The thing that is taking over the polytunnel is an Uchiki Kuri squash. It's up to the roof and heading along to the next frame hoop 2m away. It's got quite a few fruits set already , one is tennis ball size.
Cucumbers are only about an inch long but plenty of them.
Now that the first things I put in the tunnel are finished I realise I should have been a bit more organised with sowing as I have nothing ready to go in the spaces. I can see that the trick is going to be keeping a supply from the polytunnel until the first things are ready in the garden. Actually I've been a bit remiss because I only sowed carrot seed in the garden yesterday.
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Post by Chilli-head on 21st June 2016, 4:06 pm

I think hoof and horn is a relatively slow release fertiliser compared to mixes with dried blood. I used it because I know it is what Sinclair put in New Horizons. My compost is green waste and wood waste like theirs, but the plants grown in NH seemed lusher than those in my compost last year, so this year I added the hoof and horn. What a difference !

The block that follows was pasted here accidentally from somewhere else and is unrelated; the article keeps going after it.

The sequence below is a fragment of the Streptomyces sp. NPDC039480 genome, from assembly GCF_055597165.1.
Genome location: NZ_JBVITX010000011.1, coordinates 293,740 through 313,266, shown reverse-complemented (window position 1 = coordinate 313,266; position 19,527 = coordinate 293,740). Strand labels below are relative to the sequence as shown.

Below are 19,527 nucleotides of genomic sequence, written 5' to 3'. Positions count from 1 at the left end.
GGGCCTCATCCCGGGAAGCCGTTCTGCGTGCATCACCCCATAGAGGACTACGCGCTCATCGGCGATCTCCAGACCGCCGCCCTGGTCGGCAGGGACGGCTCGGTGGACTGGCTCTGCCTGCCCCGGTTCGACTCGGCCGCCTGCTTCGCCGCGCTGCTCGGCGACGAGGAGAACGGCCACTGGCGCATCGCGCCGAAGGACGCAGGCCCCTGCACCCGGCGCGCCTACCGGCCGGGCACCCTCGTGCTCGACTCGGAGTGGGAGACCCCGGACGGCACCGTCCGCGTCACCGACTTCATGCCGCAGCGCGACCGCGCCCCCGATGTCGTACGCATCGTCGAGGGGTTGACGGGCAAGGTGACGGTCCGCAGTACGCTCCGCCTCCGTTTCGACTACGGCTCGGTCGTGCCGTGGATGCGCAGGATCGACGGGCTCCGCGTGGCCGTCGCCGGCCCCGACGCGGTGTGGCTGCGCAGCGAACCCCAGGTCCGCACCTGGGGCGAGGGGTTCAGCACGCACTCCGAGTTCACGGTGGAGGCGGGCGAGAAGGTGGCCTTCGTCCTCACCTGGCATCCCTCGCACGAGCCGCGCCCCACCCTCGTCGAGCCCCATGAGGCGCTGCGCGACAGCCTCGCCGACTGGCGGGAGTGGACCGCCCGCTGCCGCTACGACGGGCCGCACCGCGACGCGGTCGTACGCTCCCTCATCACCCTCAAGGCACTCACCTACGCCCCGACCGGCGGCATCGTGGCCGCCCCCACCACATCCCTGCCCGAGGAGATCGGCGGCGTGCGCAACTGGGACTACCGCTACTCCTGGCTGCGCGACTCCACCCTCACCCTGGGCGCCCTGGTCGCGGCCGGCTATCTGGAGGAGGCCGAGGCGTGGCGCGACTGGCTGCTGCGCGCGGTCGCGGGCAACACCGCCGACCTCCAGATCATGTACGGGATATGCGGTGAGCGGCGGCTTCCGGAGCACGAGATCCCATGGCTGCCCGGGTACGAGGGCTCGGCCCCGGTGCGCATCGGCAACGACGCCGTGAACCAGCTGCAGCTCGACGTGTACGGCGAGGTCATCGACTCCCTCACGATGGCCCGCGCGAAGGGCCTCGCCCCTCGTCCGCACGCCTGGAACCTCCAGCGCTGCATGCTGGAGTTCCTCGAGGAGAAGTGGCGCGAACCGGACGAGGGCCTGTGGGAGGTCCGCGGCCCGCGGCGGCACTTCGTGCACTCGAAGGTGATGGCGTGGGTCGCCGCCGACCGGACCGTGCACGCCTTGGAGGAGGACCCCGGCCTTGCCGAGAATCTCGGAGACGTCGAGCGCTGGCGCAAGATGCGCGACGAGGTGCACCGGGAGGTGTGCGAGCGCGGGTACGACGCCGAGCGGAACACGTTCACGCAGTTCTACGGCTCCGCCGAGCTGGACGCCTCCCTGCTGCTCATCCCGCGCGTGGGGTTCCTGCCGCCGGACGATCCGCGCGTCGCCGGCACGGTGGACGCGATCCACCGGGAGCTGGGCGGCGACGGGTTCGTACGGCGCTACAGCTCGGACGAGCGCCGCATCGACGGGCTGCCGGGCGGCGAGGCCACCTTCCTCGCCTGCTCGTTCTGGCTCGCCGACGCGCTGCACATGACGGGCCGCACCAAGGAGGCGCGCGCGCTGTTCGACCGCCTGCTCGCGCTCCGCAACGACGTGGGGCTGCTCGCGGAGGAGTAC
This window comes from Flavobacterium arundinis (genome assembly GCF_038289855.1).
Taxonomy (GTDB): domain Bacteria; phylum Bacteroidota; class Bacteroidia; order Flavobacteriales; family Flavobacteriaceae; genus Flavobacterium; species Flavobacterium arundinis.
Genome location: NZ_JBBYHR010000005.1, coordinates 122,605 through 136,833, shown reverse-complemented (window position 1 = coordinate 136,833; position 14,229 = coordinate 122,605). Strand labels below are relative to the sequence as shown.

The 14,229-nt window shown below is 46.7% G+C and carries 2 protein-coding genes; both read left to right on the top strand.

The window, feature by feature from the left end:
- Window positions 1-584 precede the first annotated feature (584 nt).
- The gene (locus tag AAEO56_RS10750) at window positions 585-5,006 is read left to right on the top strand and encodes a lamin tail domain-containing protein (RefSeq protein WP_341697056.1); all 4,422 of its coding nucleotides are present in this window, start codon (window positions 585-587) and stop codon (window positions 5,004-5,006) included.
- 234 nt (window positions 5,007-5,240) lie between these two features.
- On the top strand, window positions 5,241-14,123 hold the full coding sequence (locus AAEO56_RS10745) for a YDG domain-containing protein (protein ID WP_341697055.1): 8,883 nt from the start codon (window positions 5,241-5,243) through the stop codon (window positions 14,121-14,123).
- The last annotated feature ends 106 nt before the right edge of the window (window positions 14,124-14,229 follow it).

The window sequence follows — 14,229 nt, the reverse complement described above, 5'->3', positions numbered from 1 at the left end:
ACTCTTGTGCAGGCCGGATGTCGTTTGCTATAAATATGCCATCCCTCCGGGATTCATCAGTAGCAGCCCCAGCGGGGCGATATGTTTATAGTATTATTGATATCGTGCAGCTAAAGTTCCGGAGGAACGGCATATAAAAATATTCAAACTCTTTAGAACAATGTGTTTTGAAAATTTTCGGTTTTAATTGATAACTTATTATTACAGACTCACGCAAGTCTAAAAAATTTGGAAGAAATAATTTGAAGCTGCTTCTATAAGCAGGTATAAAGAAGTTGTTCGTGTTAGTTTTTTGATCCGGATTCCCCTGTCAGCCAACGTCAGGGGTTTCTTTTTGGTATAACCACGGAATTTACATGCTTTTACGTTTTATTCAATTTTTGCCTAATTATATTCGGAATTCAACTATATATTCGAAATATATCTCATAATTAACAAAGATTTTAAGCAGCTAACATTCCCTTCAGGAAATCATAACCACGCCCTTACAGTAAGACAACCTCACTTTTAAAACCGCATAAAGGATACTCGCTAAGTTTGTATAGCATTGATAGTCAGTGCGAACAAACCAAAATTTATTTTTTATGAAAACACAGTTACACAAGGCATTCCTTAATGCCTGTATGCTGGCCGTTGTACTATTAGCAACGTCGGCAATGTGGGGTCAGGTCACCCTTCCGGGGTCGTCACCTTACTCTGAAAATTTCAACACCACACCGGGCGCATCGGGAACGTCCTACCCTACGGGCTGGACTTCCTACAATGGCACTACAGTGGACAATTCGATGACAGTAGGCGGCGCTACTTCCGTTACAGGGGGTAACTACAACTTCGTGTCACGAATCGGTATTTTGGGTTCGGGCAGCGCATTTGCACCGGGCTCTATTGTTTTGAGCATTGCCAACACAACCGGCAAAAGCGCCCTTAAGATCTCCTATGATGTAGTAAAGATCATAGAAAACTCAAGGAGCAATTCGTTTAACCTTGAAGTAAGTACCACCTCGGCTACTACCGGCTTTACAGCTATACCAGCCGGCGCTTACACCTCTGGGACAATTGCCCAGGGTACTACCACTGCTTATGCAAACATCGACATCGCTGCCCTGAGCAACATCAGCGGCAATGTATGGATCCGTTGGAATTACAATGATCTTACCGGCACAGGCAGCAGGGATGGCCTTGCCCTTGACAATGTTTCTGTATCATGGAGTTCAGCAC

My carrots are still in the packets, next to the peas. I have taken on far too much this year.
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Post by freebird on 21st June 2016, 4:11 pm

I think timing is 80% of the art of successful vegetable growing, Ploshkin. And something I've never really mastered. My forays into the garden are frequently just a bit of time I can spare when the weather is kind enough, so trying to get to grips with successional sowing and the like is usually beyond my scope.

It's been quite good so far this year having a mix of bought-in plants (those that needed starting early when I was still decorating) and home-sown for later things such as French and runner beans.

And when I have a spare half hour, I'll relate the Saga of the Salad Leaves.
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Post by Chilli-head on 23rd June 2016, 11:55 am

Despite the forecast, it is still wet here today. I was hoping to finish off sowing at the allotment tonight. Perhaps not. I'm sure all my strawberries will be inside slugs by now too Sad
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Post by Dandelion on 25th June 2016, 3:33 pm